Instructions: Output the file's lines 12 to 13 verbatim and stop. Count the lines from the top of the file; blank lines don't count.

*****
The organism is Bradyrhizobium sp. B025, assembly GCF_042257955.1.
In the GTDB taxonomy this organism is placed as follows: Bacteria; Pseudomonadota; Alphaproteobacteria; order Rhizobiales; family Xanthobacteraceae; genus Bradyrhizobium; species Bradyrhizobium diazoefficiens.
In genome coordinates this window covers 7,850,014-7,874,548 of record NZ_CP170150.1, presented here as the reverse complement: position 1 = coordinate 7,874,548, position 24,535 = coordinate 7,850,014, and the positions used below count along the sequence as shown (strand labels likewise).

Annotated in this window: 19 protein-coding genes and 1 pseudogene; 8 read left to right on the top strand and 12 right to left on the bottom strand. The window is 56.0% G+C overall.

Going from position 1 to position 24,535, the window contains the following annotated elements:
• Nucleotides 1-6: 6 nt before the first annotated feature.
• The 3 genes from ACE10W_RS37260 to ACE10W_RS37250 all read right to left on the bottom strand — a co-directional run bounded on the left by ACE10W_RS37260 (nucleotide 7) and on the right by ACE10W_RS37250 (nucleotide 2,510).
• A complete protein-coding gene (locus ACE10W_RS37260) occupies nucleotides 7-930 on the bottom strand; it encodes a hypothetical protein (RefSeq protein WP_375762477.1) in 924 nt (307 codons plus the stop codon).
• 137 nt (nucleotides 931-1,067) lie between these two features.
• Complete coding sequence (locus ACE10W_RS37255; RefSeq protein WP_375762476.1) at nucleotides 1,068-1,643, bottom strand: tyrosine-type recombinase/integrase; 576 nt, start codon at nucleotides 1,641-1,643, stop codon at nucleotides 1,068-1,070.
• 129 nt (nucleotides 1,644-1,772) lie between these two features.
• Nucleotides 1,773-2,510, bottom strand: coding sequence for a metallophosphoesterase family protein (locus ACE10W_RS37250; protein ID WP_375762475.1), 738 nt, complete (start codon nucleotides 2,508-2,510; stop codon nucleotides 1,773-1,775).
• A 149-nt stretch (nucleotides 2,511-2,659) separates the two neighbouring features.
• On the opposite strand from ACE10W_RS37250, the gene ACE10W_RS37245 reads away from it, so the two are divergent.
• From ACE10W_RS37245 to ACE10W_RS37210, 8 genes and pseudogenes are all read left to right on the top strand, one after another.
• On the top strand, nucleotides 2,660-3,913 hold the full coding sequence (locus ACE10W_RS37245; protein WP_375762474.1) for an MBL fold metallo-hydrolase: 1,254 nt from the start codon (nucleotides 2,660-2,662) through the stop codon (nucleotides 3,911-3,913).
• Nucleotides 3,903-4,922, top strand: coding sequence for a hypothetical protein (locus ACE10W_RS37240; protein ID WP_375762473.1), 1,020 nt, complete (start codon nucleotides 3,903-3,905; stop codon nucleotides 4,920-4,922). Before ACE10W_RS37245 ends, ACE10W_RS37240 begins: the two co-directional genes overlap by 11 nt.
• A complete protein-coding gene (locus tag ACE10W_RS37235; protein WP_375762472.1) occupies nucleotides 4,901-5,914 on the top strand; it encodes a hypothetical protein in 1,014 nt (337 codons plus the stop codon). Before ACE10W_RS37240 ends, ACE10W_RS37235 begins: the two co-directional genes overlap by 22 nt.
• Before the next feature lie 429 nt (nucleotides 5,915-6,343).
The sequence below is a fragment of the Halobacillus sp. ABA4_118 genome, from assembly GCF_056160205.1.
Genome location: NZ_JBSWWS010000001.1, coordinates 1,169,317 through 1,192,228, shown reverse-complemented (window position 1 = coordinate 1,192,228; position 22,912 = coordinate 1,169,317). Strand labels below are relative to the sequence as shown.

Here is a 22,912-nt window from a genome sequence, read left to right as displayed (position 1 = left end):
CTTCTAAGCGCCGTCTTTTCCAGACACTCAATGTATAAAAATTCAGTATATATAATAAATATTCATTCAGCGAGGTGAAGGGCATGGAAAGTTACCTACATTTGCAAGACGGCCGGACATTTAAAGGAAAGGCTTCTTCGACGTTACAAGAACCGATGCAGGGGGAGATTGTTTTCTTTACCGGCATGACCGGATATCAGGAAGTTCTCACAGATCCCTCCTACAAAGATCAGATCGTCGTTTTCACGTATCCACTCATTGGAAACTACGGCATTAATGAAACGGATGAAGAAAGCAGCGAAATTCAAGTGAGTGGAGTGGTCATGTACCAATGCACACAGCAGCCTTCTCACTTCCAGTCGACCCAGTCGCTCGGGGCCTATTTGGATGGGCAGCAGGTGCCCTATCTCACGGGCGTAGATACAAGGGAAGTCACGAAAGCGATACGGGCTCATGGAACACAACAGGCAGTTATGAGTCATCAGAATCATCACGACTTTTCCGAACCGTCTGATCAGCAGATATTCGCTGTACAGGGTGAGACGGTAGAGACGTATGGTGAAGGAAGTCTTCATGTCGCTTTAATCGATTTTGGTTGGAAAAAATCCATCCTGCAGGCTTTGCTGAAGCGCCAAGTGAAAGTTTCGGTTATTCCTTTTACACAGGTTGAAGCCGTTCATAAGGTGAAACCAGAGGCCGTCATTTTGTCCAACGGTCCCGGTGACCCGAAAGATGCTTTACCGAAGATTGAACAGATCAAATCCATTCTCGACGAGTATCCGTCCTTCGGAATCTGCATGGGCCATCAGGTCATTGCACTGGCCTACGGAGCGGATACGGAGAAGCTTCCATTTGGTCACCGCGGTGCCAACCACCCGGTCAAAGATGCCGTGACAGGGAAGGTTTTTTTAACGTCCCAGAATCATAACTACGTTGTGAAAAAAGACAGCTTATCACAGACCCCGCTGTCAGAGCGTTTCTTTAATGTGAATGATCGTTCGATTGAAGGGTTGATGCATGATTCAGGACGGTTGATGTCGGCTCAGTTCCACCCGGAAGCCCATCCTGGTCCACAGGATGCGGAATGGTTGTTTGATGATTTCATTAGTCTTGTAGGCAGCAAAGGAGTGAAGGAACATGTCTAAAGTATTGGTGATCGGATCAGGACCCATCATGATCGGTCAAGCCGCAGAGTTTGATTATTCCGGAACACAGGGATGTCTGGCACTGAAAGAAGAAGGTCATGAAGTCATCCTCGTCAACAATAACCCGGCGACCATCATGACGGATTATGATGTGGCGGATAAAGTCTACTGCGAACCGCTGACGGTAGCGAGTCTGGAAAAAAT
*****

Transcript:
• Nucleotides 1,773-2,510, bottom strand: coding sequence for a metallophosphoesterase family protein (locus ACE10W_RS37250; protein ID WP_375762475.1), 738 nt, complete (start codon nucleotides 2,508-2,510; stop codon nucleotides 1,773-1,775).
• A 149-nt stretch (nucleotides 2,511-2,659) separates the two neighbouring features.